Our programs are always based on a client’s goals and needs, but there are other variables we consider once we get into the more detailed specifics of their program. When designing progressive programs for our members, the loading scheme (sets/reps) will largely determine what exercise is chosen.
Some exercises lend themselves to being loaded more significantly than others, so those would do best in the phases where the rep ranges are lower. It is important to remember that the client adapts to the rep range the fastest and the exercise the slowest. The key programming variables that matter the most in order are:
- Repetitions (Volume).
- Sets (Volume)
- Loading (Volume / Intensity)
- Rest Periods
- Exercise Selection (most individualized)
We can see that Volume is the biggest driver of strength, hypertrophy, and fat loss training (the top 3 variables) so these would be manipulated the most when designing a program. It’s clear that in our periodized programs we do not have to change every exercise with every new phase or stage.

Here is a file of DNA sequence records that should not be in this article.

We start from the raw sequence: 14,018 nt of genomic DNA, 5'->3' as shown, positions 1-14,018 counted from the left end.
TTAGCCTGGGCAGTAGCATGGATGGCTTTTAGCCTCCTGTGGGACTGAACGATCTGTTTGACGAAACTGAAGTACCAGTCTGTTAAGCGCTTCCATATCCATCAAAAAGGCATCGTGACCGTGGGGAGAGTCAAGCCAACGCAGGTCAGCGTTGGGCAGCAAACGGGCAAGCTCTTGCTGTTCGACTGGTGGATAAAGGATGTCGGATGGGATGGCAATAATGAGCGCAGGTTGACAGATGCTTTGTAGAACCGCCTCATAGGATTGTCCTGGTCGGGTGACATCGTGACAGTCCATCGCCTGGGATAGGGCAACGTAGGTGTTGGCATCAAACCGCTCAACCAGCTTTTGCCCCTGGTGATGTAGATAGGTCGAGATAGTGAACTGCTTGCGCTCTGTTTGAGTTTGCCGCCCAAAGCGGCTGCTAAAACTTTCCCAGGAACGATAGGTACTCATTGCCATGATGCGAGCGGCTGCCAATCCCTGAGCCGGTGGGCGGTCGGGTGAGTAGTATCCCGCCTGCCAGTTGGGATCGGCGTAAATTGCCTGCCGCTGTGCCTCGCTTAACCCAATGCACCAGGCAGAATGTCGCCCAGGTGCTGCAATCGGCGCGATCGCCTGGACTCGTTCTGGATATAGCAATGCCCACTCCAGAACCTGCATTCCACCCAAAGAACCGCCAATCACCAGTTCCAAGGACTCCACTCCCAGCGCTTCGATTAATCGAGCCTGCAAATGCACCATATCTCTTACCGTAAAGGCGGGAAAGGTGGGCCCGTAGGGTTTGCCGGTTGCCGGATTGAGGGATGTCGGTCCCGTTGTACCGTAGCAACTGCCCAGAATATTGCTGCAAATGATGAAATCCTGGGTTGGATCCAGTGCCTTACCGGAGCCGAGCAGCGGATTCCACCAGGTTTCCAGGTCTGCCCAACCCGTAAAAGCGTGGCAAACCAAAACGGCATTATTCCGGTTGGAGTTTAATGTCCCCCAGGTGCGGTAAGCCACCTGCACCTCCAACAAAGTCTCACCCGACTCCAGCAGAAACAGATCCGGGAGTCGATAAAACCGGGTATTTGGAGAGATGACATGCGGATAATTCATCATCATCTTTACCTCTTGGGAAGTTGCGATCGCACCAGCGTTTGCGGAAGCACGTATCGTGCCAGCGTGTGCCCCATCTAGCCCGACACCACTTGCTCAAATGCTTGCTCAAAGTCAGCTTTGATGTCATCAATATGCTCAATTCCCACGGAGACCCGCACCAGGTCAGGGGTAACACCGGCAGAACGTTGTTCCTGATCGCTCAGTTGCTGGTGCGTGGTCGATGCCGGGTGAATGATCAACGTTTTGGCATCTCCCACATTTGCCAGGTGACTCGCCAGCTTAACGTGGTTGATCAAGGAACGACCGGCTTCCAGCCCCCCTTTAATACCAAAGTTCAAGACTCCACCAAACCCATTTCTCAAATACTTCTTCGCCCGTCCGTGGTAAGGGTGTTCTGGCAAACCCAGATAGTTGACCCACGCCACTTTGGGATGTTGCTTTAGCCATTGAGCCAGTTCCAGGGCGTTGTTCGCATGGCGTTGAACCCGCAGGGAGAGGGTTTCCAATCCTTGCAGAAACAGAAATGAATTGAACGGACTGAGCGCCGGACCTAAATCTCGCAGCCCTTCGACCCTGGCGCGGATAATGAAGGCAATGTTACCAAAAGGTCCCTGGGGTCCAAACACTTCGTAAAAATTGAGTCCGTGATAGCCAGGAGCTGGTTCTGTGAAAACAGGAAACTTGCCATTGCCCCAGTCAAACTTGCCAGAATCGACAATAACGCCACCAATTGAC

We can keep a common thread throughout an entire stage by keeping some of the most important lifts (the lifts a client needs to work on, or are limited to due to injury, mobility, training ability, etc.) in the program for multiple phases or stages. The set, rep and load variations will provide enough of a stimulus to get a continued training effect.
The movements that might have to be progressed or changed more frequently would be core/motor control exercises and bodyweight only movements. These would simply be progressed or changed to another exercise in the same movement category in order to fit the set/rep scheme better and put the client at the edge of their ability level, which is the best way to cause adaptation.
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